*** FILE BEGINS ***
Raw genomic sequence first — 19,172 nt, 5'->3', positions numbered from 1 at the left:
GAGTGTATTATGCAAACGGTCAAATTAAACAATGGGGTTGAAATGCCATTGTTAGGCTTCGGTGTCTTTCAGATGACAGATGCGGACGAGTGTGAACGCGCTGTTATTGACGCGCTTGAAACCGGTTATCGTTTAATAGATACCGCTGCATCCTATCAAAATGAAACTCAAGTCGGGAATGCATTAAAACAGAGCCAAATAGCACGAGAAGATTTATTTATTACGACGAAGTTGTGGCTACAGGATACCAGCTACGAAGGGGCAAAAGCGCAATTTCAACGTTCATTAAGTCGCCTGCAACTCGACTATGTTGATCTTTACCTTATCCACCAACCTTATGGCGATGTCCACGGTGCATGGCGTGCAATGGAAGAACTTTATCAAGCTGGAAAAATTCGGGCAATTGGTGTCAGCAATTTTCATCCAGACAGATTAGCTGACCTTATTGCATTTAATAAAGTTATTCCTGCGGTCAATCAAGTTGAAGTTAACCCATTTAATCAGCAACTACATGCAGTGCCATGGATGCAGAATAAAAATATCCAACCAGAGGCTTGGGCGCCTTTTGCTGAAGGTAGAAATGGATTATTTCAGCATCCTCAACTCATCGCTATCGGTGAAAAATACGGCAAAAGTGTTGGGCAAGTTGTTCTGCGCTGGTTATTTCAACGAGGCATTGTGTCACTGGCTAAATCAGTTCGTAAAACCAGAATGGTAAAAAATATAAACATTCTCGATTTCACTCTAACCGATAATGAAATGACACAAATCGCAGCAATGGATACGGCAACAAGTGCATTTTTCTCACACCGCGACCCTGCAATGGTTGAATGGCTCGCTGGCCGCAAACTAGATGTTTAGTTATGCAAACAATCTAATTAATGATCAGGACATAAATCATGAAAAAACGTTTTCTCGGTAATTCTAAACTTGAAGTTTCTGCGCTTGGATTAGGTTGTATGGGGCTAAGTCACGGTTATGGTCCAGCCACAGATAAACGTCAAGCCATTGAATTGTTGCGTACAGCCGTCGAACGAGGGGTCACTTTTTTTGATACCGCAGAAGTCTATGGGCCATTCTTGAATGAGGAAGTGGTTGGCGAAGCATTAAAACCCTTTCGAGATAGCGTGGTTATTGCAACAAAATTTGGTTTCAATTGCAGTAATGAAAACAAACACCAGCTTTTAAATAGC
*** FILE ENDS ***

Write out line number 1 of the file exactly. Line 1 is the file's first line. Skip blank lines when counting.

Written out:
Raw genomic sequence first — 19,172 nt, 5'->3', positions numbered from 1 at the left: